In this 31 Books in 30 Days series leading up to the March 14, 2019, announcement of the 2018 National Book Critics Circle award winners, NBCC board members review the thirty-one finalists. Today, NBCC board member Lori Feathers offers her appreciation of fiction finalist Anna Burns’ Milkman (Graywolf Press).
Reading Anna Burns’ Milkman is a singular experience. The novel is a statement work: as original in its presentation as it is profound in its exposition of the familiar and not so familiar terrors that daily assail its young hero, a woman who faces persistent, insidious predation, both sexual and politically motivated.
The unnamed narrator, a resident and native of Belfast, is coming of age in the early 1970s during “the Troubles,” that long period of sectarian violence in Northern Ireland that pit nationalists against loyalists and Catholics against Protestants, with each side inflicting an ever-growing number of civilian deaths upon the other. These hostilities distort everyday existence and human interactions. Here ordinary objects become signifiers of personal allegiance, being surveilled is commonplace, and innocent comments are weighted with hidden meaning.
The narrator evades assimilating this coded and dangerous world by immersing herself in nineteenth-century novels as she ambles among the bombed-out buildings, shadowy parks, and colorless streets of her district. This steady routine of “reading-while-walking,” she maintains, is her way of being vigilantly non-vigilant about her surroundings. The community considers her behavior strange, “beyond-the-pale,” and, in short, unacceptable.
One of the few who refuse to judge the narrator for reading-while-walking is “maybe-boyfriend,” a sensitive, local car mechanic with whom she is romantically involved. The shared reluctance to put their “maybe” relationship on solid footing is a symptom of the unrelenting volatility of the times. Their relationship is further strained by the narrator’s desire to keep maybe-boyfriend a secret from her mother, who is excessively impatient to marry off her eighteen-year-old daughter.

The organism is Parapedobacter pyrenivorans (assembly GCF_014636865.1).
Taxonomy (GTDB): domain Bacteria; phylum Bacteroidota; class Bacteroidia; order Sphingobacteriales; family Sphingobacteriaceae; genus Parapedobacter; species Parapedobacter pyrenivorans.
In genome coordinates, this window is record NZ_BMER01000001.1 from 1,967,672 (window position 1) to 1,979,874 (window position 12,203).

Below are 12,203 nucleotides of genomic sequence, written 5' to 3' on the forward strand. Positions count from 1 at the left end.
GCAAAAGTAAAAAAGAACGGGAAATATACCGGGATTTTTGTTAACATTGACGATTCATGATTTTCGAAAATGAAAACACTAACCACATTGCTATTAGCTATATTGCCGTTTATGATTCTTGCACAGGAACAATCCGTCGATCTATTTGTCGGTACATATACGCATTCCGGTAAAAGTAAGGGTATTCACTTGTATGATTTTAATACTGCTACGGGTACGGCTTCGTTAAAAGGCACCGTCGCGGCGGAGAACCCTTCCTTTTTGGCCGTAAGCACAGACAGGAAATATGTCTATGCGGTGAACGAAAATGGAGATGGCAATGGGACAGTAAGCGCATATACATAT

While the threat of political violence permeates Burns' narrative, it is the menacing, inchoate sexual aggression against the narrator and her helplessness in the face of it that is the most compelling thread of the novel. The narrator is stalked by the so-called Milkman, a married forty-year-old who is a powerful and feared vigilante. Confronted with the Milkman’s invasion of her personal space, misogynistic insinuations, and veiled threats to harm maybe-boyfriend, the narrator is left inert, believing that without witnesses or physical manifestations of the Milkman’s malicious intentions the threat that he poses to her is less real, somehow almost excusable. The narrator’s observations about her silent victim-hood and her felt lack of agency as regards the Milkman’s predatory behavior are described in a way that is true and timeless.
Yet for all of its weighty themes there is a lightness to Milkman that defies the gravity of its subject and setting. The novel is funny and full of warmth. Burns’ characters are engaging and wonderfully original in their idiosyncrasies; their quirky habits and turns-of-phrase demonstrate the author’s extraordinary imagination. Burns’ writing is rich, full and constantly surprises and delights. In this big, sprawling and brilliant novel Anna Burns brings us into a world hostage to misunderstanding and fear but where the human spirit and one young woman’s resilience, shine through.
Lori Feathers is a freelance book critic who lives in Dallas, Texas. She authors the essay series “In Context” for Literary Hub as well as the Words Without Borders‘ regular feature, “Best of the B-Sides.” Her work appears in various online and print publications. She co-owns Interabang Books in Dallas, where she works as the store’s book buyer.